Brazil reflects on Lula's last year
In his last full year as Brazilian leader President Luiz Inacio Lula da Silva still commands the political stage here, his popularity at levels most other world leaders would envy.
Now a sympathetic portrayal of his early life is showing in cinemas across the country, although not without creating considerable controversy.
Lula, Son of Brazil, tells how the president was born into poverty in the north east of the country, and how like millions of Brazilians his family headed to the more prosperous south in search of a better life.
It ends as his political career begins as a union activist, arrested during the period of Brazil's military dictatorship and only able to attend his mother's funeral under police guard.
Critics say it should not have been launched in an election year, even if President Lula cannot run again for a third consecutive term, and that it ignores later less flattering aspects of his career.
The fact that some commercial sponsors of the film also had major contracts with the government angered opposition politicians.
Because while President Lula may not be standing, he is keen to get his influential chief of staff, Dilma Rousseff, elected in his place.
'Cheated over corruption'
Some are concerned that the screen portrayal only serves to help that effort, giving her an unfair advantage over the man likely to be the main opposition candidate, Jose Serra, the current governor of Sao Paulo.
It may show the president in a favourable light but among members of the public emerging from a screening in Sao Paulo there were mixed views on what he has meant for the country.
"I thought it was an injection of self-esteem for us Brazilians, mainly the lower middle class," says Magali Xavier.
"We had no hope, and then suddenly he was elected and that was a boost for us."
But Ricardo de Almeida says he feels "cheated", especially in the fight against corruption.
"On a daily basis it has become normal to see politicians getting money illegally, and nothing happens to them, and our president does nothing about this."
Brazil in the limelight
While many Brazilians still live in poverty, President Lula says the lives of millions have been improved under his government's family income support scheme known as Bolsa Familia.
Newly discovered oil fields promise extra revenues to tackle the country's social problems, such as failings in its education system, and the economy is recovering well from the economic crisis.
Brazil's profile has never been higher on the international stage where some say it appears no world summit on key issues such as climate change or energy is complete without President Lula.
The country has also secured the rights to stage both the Olympics and the World Cup in the near future, putting it in the limelight as never before.
Marta Suplicy, the former tourism minister in the Lula government and ex-Mayor of Sao Paulo, is clear about his achievements.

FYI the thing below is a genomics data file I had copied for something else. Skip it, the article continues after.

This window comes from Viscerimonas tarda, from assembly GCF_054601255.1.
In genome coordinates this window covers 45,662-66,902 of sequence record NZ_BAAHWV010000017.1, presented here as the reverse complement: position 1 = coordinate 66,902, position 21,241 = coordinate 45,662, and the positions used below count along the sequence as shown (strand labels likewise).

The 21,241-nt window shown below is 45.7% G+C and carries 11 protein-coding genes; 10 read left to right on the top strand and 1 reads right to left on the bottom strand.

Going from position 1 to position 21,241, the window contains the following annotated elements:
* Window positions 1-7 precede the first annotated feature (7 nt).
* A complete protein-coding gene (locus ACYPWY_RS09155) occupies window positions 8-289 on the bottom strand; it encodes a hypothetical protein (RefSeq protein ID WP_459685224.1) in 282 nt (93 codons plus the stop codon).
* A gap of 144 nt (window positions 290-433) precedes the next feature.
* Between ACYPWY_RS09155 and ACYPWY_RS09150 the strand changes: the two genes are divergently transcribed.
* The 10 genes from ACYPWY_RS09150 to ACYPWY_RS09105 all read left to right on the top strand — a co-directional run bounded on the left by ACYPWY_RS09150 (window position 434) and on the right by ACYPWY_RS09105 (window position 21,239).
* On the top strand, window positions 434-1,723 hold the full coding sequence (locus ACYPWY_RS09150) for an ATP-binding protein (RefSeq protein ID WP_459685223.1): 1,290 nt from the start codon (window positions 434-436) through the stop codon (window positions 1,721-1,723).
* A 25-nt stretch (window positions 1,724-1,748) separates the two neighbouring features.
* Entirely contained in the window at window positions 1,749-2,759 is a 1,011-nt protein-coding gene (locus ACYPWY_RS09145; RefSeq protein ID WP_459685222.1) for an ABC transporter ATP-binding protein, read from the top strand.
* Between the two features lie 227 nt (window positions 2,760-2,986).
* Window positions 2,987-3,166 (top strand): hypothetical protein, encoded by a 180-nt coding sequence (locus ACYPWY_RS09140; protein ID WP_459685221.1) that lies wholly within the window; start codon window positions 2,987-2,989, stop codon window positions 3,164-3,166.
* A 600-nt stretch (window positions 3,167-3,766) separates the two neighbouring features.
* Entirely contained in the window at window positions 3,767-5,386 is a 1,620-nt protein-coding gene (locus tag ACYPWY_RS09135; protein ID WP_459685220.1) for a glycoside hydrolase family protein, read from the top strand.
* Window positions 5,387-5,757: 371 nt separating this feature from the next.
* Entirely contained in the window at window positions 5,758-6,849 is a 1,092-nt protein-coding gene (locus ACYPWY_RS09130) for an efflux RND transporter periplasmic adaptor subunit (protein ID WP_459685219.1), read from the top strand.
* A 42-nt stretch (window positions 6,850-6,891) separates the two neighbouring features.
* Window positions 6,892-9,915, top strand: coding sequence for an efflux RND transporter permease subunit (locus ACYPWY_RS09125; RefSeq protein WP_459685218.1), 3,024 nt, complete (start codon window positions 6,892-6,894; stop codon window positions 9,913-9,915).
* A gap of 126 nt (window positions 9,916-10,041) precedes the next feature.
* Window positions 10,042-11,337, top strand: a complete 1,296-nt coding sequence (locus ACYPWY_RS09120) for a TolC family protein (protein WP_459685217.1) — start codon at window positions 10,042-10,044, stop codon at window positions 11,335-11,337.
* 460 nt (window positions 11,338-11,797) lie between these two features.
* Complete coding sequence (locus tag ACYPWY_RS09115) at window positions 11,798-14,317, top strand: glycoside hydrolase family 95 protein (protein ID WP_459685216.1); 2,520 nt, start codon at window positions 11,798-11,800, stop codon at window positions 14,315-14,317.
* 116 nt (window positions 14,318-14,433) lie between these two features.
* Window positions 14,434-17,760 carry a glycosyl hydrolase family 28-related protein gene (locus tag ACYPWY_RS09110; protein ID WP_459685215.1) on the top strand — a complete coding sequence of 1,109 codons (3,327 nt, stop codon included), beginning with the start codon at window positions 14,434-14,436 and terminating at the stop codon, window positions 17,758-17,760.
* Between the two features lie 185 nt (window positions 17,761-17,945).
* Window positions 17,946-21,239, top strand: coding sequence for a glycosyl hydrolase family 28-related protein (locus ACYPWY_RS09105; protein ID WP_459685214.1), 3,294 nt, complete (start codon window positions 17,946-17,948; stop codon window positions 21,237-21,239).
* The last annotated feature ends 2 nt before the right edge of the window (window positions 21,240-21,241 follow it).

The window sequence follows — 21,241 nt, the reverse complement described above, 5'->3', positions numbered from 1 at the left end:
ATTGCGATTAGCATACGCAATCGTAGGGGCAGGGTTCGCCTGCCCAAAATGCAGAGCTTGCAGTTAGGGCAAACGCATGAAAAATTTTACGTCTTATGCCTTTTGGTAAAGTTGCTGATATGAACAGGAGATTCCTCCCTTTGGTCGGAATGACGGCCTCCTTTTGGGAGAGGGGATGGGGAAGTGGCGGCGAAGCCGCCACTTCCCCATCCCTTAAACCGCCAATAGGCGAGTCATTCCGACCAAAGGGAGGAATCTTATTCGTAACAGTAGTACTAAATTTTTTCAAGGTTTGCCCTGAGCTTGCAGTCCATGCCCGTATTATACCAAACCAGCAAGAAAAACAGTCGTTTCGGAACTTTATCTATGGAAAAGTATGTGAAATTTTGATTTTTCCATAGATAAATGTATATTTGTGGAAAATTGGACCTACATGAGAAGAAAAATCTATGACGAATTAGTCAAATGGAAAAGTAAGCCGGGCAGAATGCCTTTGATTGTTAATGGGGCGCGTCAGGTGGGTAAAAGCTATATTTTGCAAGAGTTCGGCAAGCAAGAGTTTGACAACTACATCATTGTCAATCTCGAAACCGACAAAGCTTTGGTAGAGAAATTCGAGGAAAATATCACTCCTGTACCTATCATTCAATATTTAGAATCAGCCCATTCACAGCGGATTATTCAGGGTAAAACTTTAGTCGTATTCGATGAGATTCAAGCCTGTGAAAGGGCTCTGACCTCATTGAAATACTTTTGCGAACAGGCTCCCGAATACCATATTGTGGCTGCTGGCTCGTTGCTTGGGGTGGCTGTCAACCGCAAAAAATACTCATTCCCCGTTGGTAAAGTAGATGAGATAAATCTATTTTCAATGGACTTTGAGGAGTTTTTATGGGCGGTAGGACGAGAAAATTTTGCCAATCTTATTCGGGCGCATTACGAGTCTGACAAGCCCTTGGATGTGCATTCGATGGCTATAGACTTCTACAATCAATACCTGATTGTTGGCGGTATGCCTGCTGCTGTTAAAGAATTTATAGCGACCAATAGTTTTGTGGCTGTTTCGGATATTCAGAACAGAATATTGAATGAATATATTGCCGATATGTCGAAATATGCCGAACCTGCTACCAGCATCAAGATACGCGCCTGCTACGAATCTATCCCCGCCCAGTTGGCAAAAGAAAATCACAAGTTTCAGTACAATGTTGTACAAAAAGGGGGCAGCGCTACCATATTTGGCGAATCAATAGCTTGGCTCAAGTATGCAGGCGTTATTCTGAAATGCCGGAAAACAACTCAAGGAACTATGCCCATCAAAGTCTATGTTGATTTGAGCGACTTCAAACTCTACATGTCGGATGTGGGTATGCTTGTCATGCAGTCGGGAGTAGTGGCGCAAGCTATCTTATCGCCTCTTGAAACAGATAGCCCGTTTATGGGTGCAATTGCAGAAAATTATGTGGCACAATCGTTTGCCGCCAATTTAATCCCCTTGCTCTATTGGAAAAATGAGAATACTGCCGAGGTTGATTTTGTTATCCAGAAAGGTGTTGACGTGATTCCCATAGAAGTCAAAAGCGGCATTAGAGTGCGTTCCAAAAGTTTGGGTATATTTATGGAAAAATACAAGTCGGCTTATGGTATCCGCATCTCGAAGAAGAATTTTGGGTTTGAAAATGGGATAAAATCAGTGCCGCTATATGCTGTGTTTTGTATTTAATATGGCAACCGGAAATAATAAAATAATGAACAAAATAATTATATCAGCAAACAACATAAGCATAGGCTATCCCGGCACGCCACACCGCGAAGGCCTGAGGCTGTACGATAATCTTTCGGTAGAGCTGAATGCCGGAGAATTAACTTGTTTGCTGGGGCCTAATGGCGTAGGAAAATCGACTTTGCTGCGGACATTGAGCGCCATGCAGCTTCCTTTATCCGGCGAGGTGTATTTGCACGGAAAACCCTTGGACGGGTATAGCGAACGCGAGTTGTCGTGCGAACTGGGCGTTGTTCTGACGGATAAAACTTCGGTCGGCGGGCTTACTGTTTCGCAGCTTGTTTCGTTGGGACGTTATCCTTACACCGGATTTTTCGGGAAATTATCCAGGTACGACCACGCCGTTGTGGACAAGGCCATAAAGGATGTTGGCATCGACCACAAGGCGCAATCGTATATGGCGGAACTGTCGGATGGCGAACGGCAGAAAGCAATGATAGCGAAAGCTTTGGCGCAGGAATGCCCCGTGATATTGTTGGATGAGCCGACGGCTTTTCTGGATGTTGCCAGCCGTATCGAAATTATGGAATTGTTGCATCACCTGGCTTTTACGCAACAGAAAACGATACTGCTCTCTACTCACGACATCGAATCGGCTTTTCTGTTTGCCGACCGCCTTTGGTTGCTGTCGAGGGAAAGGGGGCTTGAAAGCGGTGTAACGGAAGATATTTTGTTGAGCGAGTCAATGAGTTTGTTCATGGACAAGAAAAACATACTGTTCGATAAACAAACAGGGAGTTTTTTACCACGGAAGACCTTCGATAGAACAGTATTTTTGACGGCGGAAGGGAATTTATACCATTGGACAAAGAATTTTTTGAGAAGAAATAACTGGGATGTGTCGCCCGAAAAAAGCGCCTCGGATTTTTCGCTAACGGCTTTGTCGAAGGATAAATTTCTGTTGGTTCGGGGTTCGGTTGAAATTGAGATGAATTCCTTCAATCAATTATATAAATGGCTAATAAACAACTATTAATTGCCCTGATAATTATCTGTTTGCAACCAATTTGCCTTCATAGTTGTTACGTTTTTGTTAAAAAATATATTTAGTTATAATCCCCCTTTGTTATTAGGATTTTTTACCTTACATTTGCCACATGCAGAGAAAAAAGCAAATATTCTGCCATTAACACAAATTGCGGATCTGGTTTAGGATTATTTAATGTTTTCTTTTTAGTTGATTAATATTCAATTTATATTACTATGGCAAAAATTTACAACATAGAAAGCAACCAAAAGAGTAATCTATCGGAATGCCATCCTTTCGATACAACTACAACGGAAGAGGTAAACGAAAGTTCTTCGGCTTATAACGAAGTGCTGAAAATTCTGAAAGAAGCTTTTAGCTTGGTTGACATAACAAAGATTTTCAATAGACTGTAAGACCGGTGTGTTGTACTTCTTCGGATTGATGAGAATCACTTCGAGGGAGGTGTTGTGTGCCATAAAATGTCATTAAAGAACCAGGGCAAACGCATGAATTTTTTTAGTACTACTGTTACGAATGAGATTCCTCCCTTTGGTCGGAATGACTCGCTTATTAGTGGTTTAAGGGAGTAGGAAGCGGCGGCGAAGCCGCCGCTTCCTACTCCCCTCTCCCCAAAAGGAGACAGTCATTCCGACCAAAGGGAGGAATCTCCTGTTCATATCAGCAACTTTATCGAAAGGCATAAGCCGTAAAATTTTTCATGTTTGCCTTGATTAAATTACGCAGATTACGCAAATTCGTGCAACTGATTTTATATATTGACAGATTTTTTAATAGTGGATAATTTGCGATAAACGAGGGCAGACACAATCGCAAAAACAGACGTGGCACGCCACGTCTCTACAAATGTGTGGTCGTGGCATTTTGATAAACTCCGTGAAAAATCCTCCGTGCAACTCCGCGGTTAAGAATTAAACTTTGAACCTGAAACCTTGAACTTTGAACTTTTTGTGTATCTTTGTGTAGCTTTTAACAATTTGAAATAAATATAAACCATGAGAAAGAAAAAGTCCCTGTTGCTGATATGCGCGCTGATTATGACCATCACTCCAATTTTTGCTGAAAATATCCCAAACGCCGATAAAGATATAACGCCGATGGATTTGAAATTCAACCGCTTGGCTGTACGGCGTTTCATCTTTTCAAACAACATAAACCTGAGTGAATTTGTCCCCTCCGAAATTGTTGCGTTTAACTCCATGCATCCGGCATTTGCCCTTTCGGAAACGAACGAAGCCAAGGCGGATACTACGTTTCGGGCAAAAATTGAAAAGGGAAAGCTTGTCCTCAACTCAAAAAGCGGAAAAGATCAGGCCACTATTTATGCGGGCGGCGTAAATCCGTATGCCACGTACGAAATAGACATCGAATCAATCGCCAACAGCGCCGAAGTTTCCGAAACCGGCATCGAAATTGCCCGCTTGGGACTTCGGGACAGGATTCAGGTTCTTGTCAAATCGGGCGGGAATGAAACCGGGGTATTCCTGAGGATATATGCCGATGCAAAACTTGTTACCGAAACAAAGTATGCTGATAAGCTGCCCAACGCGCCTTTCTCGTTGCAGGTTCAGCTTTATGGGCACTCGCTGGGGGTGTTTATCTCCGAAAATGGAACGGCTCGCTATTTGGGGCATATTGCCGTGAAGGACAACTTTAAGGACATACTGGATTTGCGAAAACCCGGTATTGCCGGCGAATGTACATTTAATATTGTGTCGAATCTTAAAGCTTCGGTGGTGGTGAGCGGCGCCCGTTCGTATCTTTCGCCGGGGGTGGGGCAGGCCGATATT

"Besides the minimum wage increases, the 12 million new jobs, and inflation controlled, I would say self-esteem," she told BBC News.
"Twenty one million Brazilians getting out of poverty is something. People being able to eat much better, to live in better conditions and have hope.
"I would say one of the most important things is the hope and self-esteem that President Lula brought to the Brazilian people."
Symbol of change
However the opposition says much of the groundwork for Brazil's recent economic success was carried out under Fernando Henrique Cardoso, who was president from 1995 to 2003.
Critics on the left also claim President Lula abandoned his socialist principles and never fully addressed fundamental issues like inequality of land distribution.
But Mr Cardoso says President Lula has built on what he achieved, although he worries that his successor's dominant position may amount to a mixed blessing.
"As a symbol, the fact that a poor man, a migrant, became president, I think it was very positive," he told BBC News.
"On the other hand, not because of Lula, but in general terms, I think it is not good for the formation of a democratic country to rely too much on one person.
"At one point, it can be said now that the party system is being undermined because of that.
"Look how Lula made his choice of the lady who is supposed to be his candidate for the presidency. I say 'supposed' because she never said yes, and no-one said yes and the party never said anything about it - it was Lula's decision.
"I don't think this is a democratic process - it is not good for the nation."
Some analysts agree that it is the collective effort of recent administrations which has helped to put the country in a better place.
"I don't believe that Lula's administration invented the good things that are occurring in Brazil today," says Claudio Couto, a political scientist at the Pontifical Catholic University of Sao Paulo, and the Getulio Vargas Foundation.
"I believe Brazil is better today than it used to be before not only because this administration made good choices, and they did make good choices, but because previous administrations and this one kept things that were working, working."
The screen version of President Lula's life story is prompting Brazilians to reflect on the impact of a man who has been a leading political figure here for more than three decades.
But for the first time in 21 years he will not be standing as a candidate for president.
It seems only now, in this election year, is South America's largest nation starting to consider his legacy, and where the country goes from here.